In the last edition of this column, Rolling Stone writer Jim DeRogatis more or less confirmed that publisher and editor Jann Wenner had killed his negative review of the Wonder-bread band Hootie and the Blowfish.
For his frankness, Mr. Wenner had him fired.
From his home in Hoboken, N.J., Mr. DeRogatis said he was fired the day after the June 3 Observer hit the stands. “I think you’d have to ask Rolling Stone why, but the timing certainly seems suspect to me,” he said.
A call to managing editor Sid Holt was returned by Rolling Stone publicist Cathy O’Brien, who would only confirm that Mr. DeRogatis “no longer works at the magazine” because “our policy is that we protect the confidentiality of our employer-employee relationship.”
“It is my understanding that I was brought into Rolling Stone to help make the magazine’s music coverage as vital as in 1996 as it was in 1969,” said Mr. DeRogatis about his arrival from the Chicago Sun-Times in October. “Unfortunately that’s impossible when only one person’s opinion matters, and he doesn’t want anything to change.”
Mr. Wenner has an ingrained habit of sucking up to the powers that be. His friends include Ahmet Ertegun, the chairman of Atlantic Records, the company that foisted Hootie on the populace. Mr. Wenner’s little habit is not a very nice one in a journalist. Especially one who presides over a magazine that is supposedly a bastion of 60’s-style free-thinking.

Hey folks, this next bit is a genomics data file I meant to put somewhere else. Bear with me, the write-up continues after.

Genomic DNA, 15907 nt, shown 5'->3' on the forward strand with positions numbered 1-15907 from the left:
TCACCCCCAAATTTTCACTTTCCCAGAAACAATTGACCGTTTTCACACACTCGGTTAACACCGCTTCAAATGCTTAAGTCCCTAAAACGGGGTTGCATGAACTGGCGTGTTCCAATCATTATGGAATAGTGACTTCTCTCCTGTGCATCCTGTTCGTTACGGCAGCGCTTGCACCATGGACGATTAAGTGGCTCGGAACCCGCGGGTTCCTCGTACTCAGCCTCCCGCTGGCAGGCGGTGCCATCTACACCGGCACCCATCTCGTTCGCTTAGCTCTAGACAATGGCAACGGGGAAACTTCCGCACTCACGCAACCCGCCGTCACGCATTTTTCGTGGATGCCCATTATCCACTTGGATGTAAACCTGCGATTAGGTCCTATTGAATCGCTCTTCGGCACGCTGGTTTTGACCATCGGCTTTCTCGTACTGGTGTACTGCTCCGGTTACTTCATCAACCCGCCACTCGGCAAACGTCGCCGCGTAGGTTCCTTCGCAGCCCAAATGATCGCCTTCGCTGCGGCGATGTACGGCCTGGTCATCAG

“I never had any indication that Rolling Stone was unhappy with me, and I can’t help but think it’s 100 percent tied to the Observer article.”
Apparently, Mr. DeRogatis, who railed against “baby boomer myopia” and frequently attacked Rolling Stone on his Chicago radio show and at music conventions, never got along well with Mr. Wenner. He didn’t appreciate Mr. Wenner’s habit of meddling.
According to a source at the magazine, just before Mr. DeRogatis arrived, word had come down from Mr. Wenner that reviews should be more positive. That came after a scathing June 1995 review of Natalie Merchant’s solo effort, Tigerlily, which was said to be “bloodless,” “limp” and verging on “self-parody.” Lo and behold, six months later, a December “second opinion” found the same album “compelling,” “believable” and possessed of “some fang.”
Meanwhile, Mr. DeRogatis, who seemed to have been canned largely for saying Mr. Wenner is “a fan of bands which sell eight and a half million copies,” is out of work. His wife is expecting a baby in November; he has a book coming out in July, his first, which is called Kaleidoscope Eyes: Psychedelic Rock From the 60’s to the 90’s (Carol Publishing).
“As far as I’m concerned, it was out of the blue,” said Mr. DeRogatis, who said the reason he was given for being fired was that he’s a “bad apple.” “I never had any indication that Rolling Stone was unhappy with me, and I can’t help but think it’s 100 percent tied to the Observer article.”
Back in Rolling Stone’s heyday, before the house in the Hamptons and all the swell rock-star friends, Mr. Wenner said: “We’re just a little rock newspaper. We’re not going to turn into any big corporate bullshit. We’re gonna do our own thing. We’re going to be better than Billboard.”